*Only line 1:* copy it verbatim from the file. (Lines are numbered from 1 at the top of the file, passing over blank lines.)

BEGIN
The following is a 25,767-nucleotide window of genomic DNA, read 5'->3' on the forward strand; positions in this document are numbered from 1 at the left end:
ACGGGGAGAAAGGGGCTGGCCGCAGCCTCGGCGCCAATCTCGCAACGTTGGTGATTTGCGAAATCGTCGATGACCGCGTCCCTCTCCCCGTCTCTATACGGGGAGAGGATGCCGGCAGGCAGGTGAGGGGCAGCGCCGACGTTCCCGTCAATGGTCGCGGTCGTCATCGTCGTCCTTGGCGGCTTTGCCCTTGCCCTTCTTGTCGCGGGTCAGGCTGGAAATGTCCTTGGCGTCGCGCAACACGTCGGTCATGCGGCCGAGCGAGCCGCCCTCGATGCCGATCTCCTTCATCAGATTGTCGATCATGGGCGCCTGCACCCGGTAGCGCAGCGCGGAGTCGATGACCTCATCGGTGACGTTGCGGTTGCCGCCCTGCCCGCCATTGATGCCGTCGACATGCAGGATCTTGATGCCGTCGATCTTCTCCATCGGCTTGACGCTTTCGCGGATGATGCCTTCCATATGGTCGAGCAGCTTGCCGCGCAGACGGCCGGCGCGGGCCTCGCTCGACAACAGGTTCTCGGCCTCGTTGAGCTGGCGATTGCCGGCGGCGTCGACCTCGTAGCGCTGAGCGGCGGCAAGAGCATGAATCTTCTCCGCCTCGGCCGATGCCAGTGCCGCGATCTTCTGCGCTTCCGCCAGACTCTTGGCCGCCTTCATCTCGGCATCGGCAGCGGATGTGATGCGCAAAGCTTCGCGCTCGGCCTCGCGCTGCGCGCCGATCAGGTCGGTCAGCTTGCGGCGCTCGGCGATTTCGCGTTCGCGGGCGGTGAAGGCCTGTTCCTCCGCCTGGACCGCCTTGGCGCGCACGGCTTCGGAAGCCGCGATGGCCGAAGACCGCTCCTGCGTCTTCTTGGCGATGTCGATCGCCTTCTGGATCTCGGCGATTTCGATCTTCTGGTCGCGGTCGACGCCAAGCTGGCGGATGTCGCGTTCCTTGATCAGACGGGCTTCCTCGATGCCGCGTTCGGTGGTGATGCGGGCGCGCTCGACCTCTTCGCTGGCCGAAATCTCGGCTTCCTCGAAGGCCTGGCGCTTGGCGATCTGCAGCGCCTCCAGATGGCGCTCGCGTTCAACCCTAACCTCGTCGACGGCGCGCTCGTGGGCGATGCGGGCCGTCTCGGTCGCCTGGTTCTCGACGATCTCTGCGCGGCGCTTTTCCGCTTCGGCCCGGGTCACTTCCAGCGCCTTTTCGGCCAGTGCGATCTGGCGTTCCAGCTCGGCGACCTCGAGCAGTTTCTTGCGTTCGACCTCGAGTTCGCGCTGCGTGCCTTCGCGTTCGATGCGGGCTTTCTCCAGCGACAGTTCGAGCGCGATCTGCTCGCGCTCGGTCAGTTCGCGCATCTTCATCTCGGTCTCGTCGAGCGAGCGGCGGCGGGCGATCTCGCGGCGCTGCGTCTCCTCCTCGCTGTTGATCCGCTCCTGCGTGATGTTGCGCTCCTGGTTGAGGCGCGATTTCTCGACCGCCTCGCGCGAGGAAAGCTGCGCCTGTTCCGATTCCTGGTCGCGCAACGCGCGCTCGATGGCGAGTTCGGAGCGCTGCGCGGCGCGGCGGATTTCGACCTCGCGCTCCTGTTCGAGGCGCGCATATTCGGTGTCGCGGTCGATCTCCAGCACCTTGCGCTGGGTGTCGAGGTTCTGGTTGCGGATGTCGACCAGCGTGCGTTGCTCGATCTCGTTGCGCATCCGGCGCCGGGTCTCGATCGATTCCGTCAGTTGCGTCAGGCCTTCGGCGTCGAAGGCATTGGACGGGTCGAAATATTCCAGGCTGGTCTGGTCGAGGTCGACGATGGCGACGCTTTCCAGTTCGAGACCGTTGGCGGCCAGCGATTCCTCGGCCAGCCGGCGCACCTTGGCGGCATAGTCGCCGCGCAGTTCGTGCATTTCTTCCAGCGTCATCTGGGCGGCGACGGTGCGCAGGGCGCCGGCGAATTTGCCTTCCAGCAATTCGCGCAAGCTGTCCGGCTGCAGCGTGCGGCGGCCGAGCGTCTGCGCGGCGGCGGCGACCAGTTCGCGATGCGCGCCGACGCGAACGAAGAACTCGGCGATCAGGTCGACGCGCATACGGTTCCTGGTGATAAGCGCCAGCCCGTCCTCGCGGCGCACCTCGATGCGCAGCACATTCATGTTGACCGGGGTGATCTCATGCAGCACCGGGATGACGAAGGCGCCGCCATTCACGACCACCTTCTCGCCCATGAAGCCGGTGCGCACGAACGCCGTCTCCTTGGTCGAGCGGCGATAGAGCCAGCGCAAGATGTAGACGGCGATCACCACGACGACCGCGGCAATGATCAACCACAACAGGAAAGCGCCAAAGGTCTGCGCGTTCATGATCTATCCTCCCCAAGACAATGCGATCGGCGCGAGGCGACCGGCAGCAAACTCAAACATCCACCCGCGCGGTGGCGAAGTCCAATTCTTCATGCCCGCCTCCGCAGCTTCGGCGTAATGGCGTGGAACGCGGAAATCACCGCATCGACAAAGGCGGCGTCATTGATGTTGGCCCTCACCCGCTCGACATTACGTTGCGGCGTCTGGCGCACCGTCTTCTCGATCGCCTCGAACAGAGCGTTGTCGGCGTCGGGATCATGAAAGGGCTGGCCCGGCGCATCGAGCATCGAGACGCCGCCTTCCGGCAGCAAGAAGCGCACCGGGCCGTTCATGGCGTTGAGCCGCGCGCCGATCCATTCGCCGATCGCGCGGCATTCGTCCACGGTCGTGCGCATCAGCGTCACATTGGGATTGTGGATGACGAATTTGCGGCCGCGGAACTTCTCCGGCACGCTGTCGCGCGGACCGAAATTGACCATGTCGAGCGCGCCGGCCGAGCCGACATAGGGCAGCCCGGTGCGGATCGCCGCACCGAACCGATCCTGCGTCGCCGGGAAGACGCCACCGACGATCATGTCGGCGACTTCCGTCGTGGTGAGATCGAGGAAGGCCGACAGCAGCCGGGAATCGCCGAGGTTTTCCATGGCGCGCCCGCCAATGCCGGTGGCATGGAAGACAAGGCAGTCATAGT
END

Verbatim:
The following is a 25,767-nucleotide window of genomic DNA, read 5'->3' on the forward strand; positions in this document are numbered from 1 at the left end: